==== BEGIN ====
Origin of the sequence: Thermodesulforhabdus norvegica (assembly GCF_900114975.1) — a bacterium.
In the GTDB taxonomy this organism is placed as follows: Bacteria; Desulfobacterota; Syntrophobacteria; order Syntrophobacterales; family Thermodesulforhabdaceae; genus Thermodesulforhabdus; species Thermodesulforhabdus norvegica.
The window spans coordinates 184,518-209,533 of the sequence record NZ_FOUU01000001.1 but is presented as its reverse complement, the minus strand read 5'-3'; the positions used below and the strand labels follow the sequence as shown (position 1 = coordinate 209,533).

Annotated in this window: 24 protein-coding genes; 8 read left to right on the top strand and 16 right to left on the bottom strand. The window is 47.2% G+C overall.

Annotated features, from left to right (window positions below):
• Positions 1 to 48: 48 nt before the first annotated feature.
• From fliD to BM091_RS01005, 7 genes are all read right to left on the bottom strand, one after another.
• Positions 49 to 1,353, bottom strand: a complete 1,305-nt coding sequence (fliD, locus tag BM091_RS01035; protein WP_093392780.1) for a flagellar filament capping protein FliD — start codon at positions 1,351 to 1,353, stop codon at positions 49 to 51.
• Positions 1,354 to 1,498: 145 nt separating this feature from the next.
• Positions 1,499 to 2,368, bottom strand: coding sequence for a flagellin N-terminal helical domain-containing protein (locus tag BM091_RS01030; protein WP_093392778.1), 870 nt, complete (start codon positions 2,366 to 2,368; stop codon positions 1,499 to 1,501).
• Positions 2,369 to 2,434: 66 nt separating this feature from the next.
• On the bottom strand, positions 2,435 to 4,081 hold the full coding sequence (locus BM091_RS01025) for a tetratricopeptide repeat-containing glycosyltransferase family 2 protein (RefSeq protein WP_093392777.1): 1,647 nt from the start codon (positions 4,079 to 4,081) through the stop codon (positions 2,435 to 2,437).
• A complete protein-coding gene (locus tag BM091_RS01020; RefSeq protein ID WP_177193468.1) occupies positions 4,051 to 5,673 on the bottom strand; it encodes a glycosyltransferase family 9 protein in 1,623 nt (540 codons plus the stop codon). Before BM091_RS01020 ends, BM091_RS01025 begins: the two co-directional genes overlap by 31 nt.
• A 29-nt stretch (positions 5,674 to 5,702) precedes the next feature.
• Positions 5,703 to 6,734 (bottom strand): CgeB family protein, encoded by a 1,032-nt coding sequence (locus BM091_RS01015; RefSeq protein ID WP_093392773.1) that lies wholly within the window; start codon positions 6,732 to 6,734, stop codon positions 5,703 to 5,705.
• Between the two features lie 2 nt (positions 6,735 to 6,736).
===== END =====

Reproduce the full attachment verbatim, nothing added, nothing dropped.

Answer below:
Origin of the sequence: Thermodesulforhabdus norvegica (assembly GCF_900114975.1) — a bacterium.
In the GTDB taxonomy this organism is placed as follows: Bacteria; Desulfobacterota; Syntrophobacteria; order Syntrophobacterales; family Thermodesulforhabdaceae; genus Thermodesulforhabdus; species Thermodesulforhabdus norvegica.
The window spans coordinates 184,518-209,533 of the sequence record NZ_FOUU01000001.1 but is presented as its reverse complement, the minus strand read 5'-3'; the positions used below and the strand labels follow the sequence as shown (position 1 = coordinate 209,533).

Annotated in this window: 24 protein-coding genes; 8 read left to right on the top strand and 16 right to left on the bottom strand. The window is 47.2% G+C overall.

Annotated features, from left to right (window positions below):
• Positions 1 to 48: 48 nt before the first annotated feature.
• From fliD to BM091_RS01005, 7 genes are all read right to left on the bottom strand, one after another.
• Positions 49 to 1,353, bottom strand: a complete 1,305-nt coding sequence (fliD, locus tag BM091_RS01035; protein WP_093392780.1) for a flagellar filament capping protein FliD — start codon at positions 1,351 to 1,353, stop codon at positions 49 to 51.
• Positions 1,354 to 1,498: 145 nt separating this feature from the next.
• Positions 1,499 to 2,368, bottom strand: coding sequence for a flagellin N-terminal helical domain-containing protein (locus tag BM091_RS01030; protein WP_093392778.1), 870 nt, complete (start codon positions 2,366 to 2,368; stop codon positions 1,499 to 1,501).
• Positions 2,369 to 2,434: 66 nt separating this feature from the next.
• On the bottom strand, positions 2,435 to 4,081 hold the full coding sequence (locus BM091_RS01025) for a tetratricopeptide repeat-containing glycosyltransferase family 2 protein (RefSeq protein WP_093392777.1): 1,647 nt from the start codon (positions 4,079 to 4,081) through the stop codon (positions 2,435 to 2,437).
• A complete protein-coding gene (locus tag BM091_RS01020; RefSeq protein ID WP_177193468.1) occupies positions 4,051 to 5,673 on the bottom strand; it encodes a glycosyltransferase family 9 protein in 1,623 nt (540 codons plus the stop codon). Before BM091_RS01020 ends, BM091_RS01025 begins: the two co-directional genes overlap by 31 nt.
• A 29-nt stretch (positions 5,674 to 5,702) precedes the next feature.
• Positions 5,703 to 6,734 (bottom strand): CgeB family protein, encoded by a 1,032-nt coding sequence (locus BM091_RS01015; RefSeq protein ID WP_093392773.1) that lies wholly within the window; start codon positions 6,732 to 6,734, stop codon positions 5,703 to 5,705.
• Between the two features lie 2 nt (positions 6,735 to 6,736).